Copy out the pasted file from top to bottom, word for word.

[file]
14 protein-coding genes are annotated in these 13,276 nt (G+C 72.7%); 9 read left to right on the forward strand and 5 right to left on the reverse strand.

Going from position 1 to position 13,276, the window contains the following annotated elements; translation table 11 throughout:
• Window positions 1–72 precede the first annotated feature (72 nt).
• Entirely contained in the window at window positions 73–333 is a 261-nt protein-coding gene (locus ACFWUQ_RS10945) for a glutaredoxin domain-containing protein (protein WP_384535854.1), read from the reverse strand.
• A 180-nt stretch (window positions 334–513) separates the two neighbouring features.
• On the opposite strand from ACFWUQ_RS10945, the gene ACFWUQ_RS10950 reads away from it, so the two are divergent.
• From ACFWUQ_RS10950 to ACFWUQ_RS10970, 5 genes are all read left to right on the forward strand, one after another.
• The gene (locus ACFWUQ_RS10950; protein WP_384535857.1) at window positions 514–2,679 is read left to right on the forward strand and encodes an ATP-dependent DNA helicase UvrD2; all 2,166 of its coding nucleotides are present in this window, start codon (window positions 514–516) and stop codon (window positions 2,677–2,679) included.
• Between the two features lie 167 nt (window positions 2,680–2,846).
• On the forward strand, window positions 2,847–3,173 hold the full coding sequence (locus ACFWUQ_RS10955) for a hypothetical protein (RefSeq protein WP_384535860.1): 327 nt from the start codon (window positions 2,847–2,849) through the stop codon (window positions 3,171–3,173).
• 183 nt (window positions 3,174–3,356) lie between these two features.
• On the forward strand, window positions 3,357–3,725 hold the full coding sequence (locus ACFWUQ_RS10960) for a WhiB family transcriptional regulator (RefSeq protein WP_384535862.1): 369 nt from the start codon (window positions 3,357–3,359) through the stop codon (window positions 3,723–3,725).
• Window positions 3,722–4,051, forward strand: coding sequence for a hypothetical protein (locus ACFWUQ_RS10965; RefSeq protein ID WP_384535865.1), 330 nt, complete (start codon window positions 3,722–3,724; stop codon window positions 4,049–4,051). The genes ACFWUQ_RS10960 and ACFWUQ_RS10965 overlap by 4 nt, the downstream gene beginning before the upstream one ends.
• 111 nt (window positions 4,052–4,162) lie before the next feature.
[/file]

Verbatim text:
14 protein-coding genes are annotated in these 13,276 nt (G+C 72.7%); 9 read left to right on the forward strand and 5 right to left on the reverse strand.

Going from position 1 to position 13,276, the window contains the following annotated elements; translation table 11 throughout:
• Window positions 1–72 precede the first annotated feature (72 nt).
• Entirely contained in the window at window positions 73–333 is a 261-nt protein-coding gene (locus ACFWUQ_RS10945) for a glutaredoxin domain-containing protein (protein WP_384535854.1), read from the reverse strand.
• A 180-nt stretch (window positions 334–513) separates the two neighbouring features.
• On the opposite strand from ACFWUQ_RS10945, the gene ACFWUQ_RS10950 reads away from it, so the two are divergent.
• From ACFWUQ_RS10950 to ACFWUQ_RS10970, 5 genes are all read left to right on the forward strand, one after another.
• The gene (locus ACFWUQ_RS10950; protein WP_384535857.1) at window positions 514–2,679 is read left to right on the forward strand and encodes an ATP-dependent DNA helicase UvrD2; all 2,166 of its coding nucleotides are present in this window, start codon (window positions 514–516) and stop codon (window positions 2,677–2,679) included.
• Between the two features lie 167 nt (window positions 2,680–2,846).
• On the forward strand, window positions 2,847–3,173 hold the full coding sequence (locus ACFWUQ_RS10955) for a hypothetical protein (RefSeq protein WP_384535860.1): 327 nt from the start codon (window positions 2,847–2,849) through the stop codon (window positions 3,171–3,173).
• 183 nt (window positions 3,174–3,356) lie between these two features.
• On the forward strand, window positions 3,357–3,725 hold the full coding sequence (locus ACFWUQ_RS10960) for a WhiB family transcriptional regulator (RefSeq protein WP_384535862.1): 369 nt from the start codon (window positions 3,357–3,359) through the stop codon (window positions 3,723–3,725).
• Window positions 3,722–4,051, forward strand: coding sequence for a hypothetical protein (locus ACFWUQ_RS10965; RefSeq protein ID WP_384535865.1), 330 nt, complete (start codon window positions 3,722–3,724; stop codon window positions 4,049–4,051). The genes ACFWUQ_RS10960 and ACFWUQ_RS10965 overlap by 4 nt, the downstream gene beginning before the upstream one ends.
• 111 nt (window positions 4,052–4,162) lie before the next feature.